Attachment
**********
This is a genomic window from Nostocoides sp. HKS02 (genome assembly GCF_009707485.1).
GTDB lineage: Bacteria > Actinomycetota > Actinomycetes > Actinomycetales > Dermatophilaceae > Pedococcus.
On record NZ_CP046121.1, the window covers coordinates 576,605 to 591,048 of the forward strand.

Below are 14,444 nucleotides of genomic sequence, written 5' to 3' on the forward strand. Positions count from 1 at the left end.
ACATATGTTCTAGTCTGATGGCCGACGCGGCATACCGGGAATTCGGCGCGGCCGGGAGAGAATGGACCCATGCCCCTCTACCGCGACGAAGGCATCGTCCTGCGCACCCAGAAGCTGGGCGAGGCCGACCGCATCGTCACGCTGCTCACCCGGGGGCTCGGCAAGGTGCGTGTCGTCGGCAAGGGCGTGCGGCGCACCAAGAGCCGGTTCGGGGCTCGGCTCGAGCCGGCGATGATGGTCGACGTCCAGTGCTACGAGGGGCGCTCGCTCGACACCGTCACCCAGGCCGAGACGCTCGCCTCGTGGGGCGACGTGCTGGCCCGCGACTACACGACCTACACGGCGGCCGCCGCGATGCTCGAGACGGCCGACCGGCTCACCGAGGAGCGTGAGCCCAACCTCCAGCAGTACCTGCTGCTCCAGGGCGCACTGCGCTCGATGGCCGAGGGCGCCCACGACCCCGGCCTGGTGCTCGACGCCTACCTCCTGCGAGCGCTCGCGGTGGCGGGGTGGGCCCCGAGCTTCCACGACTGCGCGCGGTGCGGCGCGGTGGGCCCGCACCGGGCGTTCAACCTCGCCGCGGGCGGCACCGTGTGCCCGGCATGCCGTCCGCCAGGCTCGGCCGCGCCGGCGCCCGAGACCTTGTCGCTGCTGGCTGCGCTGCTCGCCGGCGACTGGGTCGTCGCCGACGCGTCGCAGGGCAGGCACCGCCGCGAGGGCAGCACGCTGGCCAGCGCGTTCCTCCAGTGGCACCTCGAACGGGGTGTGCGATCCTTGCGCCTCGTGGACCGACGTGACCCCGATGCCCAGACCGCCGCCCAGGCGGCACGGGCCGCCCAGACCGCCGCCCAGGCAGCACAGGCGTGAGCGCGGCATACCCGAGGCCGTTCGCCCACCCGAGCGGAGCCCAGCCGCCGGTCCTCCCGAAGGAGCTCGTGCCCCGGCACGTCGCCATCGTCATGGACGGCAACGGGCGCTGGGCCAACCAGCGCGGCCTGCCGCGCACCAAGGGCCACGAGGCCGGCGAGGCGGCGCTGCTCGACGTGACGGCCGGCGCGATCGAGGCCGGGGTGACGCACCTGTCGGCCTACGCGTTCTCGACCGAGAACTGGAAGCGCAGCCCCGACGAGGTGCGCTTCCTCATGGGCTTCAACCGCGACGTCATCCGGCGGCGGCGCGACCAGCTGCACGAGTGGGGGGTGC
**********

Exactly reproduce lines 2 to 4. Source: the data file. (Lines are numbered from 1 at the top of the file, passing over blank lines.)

GTDB lineage: Bacteria > Actinomycetota > Actinomycetes > Actinomycetales > Dermatophilaceae > Pedococcus.
On record NZ_CP046121.1, the window covers coordinates 576,605 to 591,048 of the forward strand.

Below are 14,444 nucleotides of genomic sequence, written 5' to 3' on the forward strand. Positions count from 1 at the left end.